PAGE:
Interview with Carissa Halston
1. “The Dual” is a homonym for “duel.” Was that intended? What connotations do you hope people will read into your title?
The homonym was intentional, yes. It’s both representative of Claire’s struggle with her anti-identity (that is, her denial over being a number-cruncher and her resistance to being a person who can live amicably with numbers) and the role many readers take on when reading. This goes beyond reading, but most people gravitate toward binary distinctions—good or bad, hero or villain, left-brained or right-brained. I hope that readers will intuit that those kinds of divisions create a sort of literary confrontation pitting the reader against the story. It places them mentally in one camp or another and nuance is subsequently lost.
2. There are a lot of numbers in your story. Is there a hidden code?
No hidden code, I’m afraid. I can say that I had a very good time writing the first half of that story with regard to the number of numbers. I put at least one reference to numbers or math in every sentence until the story became more “emotional” (read: before it referenced love). I did so to exploit that either/or dichotomy I mentioned above.
3. Would you concede that this is a horror story?
I concede that there’s a moment of horrific violence in it, but I’m not sure I’d call it a horror story. I don’t find it scary. I find it sad. I suppose it could be called magical realism or surrealism.
4. Are you good at math?
I’m quite good at arithmetic. I’m an adequate predicate logician. I haven’t thought (and I mean really thought) about algebra in some time, but it didn’t keep me up at night in high school. Per IQ tests, I’m a spatial reasoner. That has a bit to do with math, I think.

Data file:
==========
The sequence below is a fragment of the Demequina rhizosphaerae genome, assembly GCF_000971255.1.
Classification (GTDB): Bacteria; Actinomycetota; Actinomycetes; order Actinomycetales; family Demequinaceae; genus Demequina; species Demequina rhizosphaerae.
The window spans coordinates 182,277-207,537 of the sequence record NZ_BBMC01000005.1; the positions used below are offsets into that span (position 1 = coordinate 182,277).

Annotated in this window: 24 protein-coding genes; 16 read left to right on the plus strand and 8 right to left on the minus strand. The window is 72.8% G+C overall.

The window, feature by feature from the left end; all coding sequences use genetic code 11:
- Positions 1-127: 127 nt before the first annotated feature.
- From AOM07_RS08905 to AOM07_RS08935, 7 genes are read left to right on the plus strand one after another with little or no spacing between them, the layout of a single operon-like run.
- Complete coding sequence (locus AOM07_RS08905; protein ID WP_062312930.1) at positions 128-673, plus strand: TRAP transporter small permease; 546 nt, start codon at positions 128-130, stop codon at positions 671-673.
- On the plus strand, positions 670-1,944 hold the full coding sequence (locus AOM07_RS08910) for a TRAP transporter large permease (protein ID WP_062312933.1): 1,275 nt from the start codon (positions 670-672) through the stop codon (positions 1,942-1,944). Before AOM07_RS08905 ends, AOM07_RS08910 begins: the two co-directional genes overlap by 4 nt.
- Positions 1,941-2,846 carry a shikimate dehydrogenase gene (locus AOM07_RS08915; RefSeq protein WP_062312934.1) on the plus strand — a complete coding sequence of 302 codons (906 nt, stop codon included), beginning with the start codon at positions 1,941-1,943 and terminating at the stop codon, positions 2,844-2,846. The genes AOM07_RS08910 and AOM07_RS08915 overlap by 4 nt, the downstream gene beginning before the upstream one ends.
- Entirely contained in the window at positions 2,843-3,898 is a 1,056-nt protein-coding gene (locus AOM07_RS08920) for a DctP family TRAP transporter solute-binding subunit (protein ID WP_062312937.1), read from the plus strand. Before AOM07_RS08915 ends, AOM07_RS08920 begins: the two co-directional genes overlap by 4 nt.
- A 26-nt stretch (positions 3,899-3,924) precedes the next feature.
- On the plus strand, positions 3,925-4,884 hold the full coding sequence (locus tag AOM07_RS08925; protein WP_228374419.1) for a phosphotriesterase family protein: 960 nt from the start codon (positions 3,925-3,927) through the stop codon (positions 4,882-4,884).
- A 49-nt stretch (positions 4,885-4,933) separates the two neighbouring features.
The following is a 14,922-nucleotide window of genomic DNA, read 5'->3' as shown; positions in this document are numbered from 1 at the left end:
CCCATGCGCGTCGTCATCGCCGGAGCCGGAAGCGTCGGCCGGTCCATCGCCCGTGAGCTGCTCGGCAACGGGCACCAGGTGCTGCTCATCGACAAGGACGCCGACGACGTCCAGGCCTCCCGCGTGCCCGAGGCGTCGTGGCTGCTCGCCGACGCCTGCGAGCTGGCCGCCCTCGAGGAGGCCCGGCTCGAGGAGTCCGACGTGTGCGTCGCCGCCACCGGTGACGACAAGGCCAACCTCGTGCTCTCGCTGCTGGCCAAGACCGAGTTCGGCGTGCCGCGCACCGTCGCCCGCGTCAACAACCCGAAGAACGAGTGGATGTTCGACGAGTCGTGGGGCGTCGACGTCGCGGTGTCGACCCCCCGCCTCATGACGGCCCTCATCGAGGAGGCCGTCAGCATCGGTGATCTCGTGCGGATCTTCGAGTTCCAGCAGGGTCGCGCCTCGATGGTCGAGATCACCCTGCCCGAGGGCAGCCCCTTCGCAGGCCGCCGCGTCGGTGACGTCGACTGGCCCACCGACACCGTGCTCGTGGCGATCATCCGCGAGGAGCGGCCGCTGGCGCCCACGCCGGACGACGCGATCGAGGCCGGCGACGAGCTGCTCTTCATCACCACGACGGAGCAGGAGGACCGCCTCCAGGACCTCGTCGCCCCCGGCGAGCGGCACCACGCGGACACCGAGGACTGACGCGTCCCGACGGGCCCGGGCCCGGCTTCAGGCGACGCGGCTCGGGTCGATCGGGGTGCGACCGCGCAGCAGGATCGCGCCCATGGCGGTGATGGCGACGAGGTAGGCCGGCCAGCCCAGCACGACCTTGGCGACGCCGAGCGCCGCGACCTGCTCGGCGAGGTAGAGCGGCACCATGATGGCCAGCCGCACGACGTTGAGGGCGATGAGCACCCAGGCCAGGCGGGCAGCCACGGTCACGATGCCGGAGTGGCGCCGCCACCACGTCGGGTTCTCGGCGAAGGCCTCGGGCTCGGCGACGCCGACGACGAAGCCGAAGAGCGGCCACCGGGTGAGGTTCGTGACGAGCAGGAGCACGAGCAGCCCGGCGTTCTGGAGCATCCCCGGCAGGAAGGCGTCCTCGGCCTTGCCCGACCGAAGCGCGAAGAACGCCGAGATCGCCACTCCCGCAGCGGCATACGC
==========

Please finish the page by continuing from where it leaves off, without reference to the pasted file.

5. How are math and art related?
In literature, math can represent restrictions. Look at Oulipo. Queneau wrote a single scene 99 different ways for Exercises in Style. Calvino structured Mr. Palomar in nine cycles, with three chapters per cycle—there’s actually a fascinating little explanation at the back of the book about what exactly he was doing structurally. So math can make for some really self aware literature. However, it can also prove as a foil to character (as it does in “The Dual”) or as a method of proving/disproving epistemological issues. That is, if you can disprove a mathematical “truth,” how can anything really be “true?” In fiction, that’s an idea which could take an entire novel to tease out.
In visual art, it gets even more interesting because math allows artists to create patterns and then use them to exploit/skew reality. When three-dimensional perspective was first being rendered in two-dimensional art, the first thing that painters messed with was what they knew was visually factual. So you’d get a painting of The Last Supper (of which there are many) wherein the tiles on the floor don’t align with the patterns on the wall and there’s no mathematical way the room they’re in could exist. This led to more skewing and we wound up with fascinating pieces that blur the lines between viewer and subject, like ceiling paintings that bleed out over their ornate borders (e.g., Andrea Pozzo’s trompe l’oeil ceiling in the Church of Saint Ignazio, c. 1680s).
Combining literature and visual art, you have William Blake’s prints that show distorted limb placement and impossible scenes that were basically meant to be satirical when placed alongside these pastorals. Speaking of binary, just look at the plate for Blake’s “The Argument.” So math can influence art, but art in turn makes math more interesting. Read Edwin Abbott’s Flatland. Watch Chuck Jones’s animated short based on Norton Juster’s “The Dot and the Line.”
That’s the long answer to your question. The short answer is that fiction and art can make math more accessible.